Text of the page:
Of course, he isn’t exactly accurate on how the process works. I’ve looked in the Town Charter, and it really doesn’t say “After contract is filed with Town Clerk, a gun will be placed to the Town Council’s head until they vote their approval. If they reject the contract, the Town will automatically lose in arbitration.” But then, my reading of the Health Care Reform Act didn’t turn up any Death Panels either. So, there might be a special ink, visible only to conservatives, involved here.

Well, Mr. O’Brien. Thanks for the statesmanlike response. Honestly. A gun to your head? There’s a lot I’d like to say in response to your stunning hyperbole (not to mention hypocrisy: how’s about that civility manifesto?), but it’s not printable.

But that’s not even the most incendiary part of his comments. There’s more:

“[Councilman O’Brien] would much rather be advised earlier so that the Town Council could have some meaningful input before it is filed with the Town Clerk.”

Ummm ……. Because that’s not how the system works.

So, what? Councilman O’Brien would like a seat at the bargaining table? Should Councilman O’Brien just write the contracts himeslf? Why not just let Councilman O’Brien be in charge of everything? Charter, shmarter.

Councilman Peter Mullen tried to dial back the crazy:

"Dr. Mullen stated that communication is great, but disagreed with O’Brien’s statement. He felt the Town Council is not forced to accept a contract. They are not told the Town will lose."

Yeah. Well. That and telling Sarah Palin she can’t see Russia from her house will get you a blank stare and a headache.

Look. I’m quibbling over a minor detail. The comments of a cranky man about teacher contracts that already passed really don’t add up to major policy.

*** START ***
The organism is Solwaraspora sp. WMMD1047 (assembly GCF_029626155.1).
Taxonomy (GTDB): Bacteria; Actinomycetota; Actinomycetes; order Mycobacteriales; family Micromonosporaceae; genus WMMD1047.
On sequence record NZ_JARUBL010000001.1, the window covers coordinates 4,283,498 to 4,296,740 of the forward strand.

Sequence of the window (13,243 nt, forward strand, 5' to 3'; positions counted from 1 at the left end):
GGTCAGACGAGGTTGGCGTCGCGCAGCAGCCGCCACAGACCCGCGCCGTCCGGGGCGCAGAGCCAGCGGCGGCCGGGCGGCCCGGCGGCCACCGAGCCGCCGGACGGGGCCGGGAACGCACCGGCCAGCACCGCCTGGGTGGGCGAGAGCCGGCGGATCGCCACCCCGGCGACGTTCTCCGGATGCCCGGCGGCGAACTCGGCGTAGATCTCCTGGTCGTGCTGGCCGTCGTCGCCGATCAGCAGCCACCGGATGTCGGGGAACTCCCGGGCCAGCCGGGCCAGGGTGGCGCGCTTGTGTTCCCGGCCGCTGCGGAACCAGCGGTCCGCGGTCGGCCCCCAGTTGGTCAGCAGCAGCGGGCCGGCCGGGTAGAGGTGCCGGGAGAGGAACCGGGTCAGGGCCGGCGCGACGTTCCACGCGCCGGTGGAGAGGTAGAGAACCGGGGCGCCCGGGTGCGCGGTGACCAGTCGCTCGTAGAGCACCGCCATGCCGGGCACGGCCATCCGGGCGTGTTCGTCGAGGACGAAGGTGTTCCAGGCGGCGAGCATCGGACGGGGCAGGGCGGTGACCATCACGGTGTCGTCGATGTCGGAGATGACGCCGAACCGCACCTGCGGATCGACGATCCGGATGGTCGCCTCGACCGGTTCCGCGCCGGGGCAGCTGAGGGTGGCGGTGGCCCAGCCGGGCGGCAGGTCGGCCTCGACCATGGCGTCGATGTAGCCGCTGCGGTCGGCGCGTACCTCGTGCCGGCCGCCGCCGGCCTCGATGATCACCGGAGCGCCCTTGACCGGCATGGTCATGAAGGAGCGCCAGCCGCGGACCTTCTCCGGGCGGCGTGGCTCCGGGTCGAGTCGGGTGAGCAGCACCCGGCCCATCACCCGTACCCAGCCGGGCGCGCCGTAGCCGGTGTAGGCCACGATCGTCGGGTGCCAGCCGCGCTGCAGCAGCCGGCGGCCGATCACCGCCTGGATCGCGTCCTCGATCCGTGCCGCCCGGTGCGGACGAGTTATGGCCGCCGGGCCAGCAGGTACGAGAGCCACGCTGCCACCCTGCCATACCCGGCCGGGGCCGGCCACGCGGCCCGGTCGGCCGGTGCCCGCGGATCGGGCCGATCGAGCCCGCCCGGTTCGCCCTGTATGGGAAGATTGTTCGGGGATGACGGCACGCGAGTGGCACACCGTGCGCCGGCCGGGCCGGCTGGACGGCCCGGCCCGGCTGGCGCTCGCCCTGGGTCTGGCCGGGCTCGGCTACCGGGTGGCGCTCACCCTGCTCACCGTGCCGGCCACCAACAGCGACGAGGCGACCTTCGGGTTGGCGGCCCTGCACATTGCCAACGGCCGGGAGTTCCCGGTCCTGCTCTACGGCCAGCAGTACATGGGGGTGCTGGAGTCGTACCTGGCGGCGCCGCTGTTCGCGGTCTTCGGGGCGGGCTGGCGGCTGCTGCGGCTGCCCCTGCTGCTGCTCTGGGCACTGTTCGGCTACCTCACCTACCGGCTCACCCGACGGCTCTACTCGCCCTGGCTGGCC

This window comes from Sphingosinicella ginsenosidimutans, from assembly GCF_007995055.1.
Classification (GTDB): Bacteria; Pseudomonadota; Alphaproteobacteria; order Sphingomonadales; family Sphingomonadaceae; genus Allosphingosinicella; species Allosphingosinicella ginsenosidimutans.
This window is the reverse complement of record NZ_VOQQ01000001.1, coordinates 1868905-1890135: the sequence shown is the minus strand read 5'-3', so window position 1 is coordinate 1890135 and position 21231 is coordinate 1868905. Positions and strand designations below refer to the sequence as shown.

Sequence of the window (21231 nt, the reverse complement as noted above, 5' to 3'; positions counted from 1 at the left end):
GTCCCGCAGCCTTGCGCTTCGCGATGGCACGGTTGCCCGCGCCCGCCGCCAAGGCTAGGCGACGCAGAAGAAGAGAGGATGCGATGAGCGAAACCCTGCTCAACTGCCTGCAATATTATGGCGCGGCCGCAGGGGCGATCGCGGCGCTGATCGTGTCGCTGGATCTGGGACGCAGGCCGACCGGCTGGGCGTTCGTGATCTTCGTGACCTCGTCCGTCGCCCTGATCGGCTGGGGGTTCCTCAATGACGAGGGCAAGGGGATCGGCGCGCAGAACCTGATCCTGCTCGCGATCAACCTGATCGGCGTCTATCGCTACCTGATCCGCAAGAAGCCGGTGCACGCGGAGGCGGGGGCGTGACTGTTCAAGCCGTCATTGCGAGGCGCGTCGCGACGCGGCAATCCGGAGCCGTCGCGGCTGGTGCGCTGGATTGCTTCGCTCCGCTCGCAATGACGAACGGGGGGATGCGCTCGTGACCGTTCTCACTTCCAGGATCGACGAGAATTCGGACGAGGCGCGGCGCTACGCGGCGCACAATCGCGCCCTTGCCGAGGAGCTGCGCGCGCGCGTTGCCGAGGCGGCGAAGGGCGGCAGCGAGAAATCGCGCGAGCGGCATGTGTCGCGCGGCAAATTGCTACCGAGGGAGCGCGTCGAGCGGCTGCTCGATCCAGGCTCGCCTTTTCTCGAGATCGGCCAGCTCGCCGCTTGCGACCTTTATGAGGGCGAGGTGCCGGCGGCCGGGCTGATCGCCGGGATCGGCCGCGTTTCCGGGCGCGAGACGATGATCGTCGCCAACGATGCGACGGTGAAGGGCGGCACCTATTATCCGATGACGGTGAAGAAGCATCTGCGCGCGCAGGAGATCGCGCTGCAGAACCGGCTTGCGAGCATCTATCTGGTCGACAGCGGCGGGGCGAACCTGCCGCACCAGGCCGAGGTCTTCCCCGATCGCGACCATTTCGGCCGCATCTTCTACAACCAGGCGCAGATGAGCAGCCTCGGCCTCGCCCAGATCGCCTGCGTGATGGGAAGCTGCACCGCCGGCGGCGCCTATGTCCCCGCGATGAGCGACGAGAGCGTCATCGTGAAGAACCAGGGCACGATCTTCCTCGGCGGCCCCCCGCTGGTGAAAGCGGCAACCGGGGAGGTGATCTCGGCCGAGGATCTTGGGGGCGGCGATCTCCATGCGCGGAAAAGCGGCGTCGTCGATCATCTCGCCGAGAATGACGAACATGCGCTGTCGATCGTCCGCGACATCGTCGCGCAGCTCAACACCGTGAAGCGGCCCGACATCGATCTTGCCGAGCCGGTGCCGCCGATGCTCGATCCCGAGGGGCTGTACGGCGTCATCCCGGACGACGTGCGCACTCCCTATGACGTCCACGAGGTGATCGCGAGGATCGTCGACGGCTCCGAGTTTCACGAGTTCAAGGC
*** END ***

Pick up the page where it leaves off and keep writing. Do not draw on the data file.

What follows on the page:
It’s just so disheartening.

It’s just another casualty in the decline of civil discourse.

These contracts were the result of hard work, good will, community spirit, and mutual trust, on the parts of our educators and our Board of Education. They are an example of putting community before personal gain. The contracts are something to celebrate.

Is it too much to ask that people like Councilman O’Brien not spoil the moment with petty carping (while also attempting some sort of political coup where he actually gets to take the place of the BoE and the teachers’ union in deciding contracts)?

Would it be putting a (metaphorical!) gun to the Town Council’s heads to expect a sincere, full-throated “Thanks!”

Or is it too close to budget season?

(are those crickets?)


Don't Turn Your Back on the Bankers for Even a Moment

The ink on the legislation is still drying and, already, the mortgage mill industry is trying to gut the little things that might help to hold them accountable for their bit part in the complete economic collapse of this nation:
Dodd-Frank requires that lenders retain five percent of every loan on their books, so that they are not completely separated from default risk. McClatchy reports that the banks are trying to quietly nix that part of the law:
Financial lobbyists also are working to soften requirements that Wall Street firms put more “skin in the game” by retaining more mortgage bonds on their books to guard against shoddy lending…They’re trying to expand the definition of “plain vanilla” mortgages that would be exempted from the risk-retention requirements. [...]
The [American Securitization Forum] and its members want to exempt interest-only mortgages, which caused many unsophisticated borrowers to lose their homes. “Certain types of loans aren’t standard, but are appropriate for high creditworthy borrowers,” Deutsch said in an interview, pointing to wealthy borrowers who seek to maximize their mortgage-interest deductions at tax time.
During the debate over Dodd-Frank, the banks pushed Sen. Bob Corker (R-TN) to propose an amendment (which was ultimately defeated) striking the risk-retention provision from the bill. It’s no surprise that during the law’s rule-making phase, they are trying to weaken it as much as possible.
Nevermind the fact that their argument boils down to "What about the rich people and their tax deductions?" Just in case you missed that last part that Think Progress had not emphasized:
Deutsch said in an interview, pointing to wealthy borrowers who seek to maximize their mortgage-interest deductions at tax time.
"Leave the rich aloooooone!!!"

Does not matter what the issue, nor their political affiliation for the most part... That is always the battle cry and once the lobbyists dump enough money on them or get enough of their corrupted politicians in place you can bet these tiniest of common sense changes will be gutted.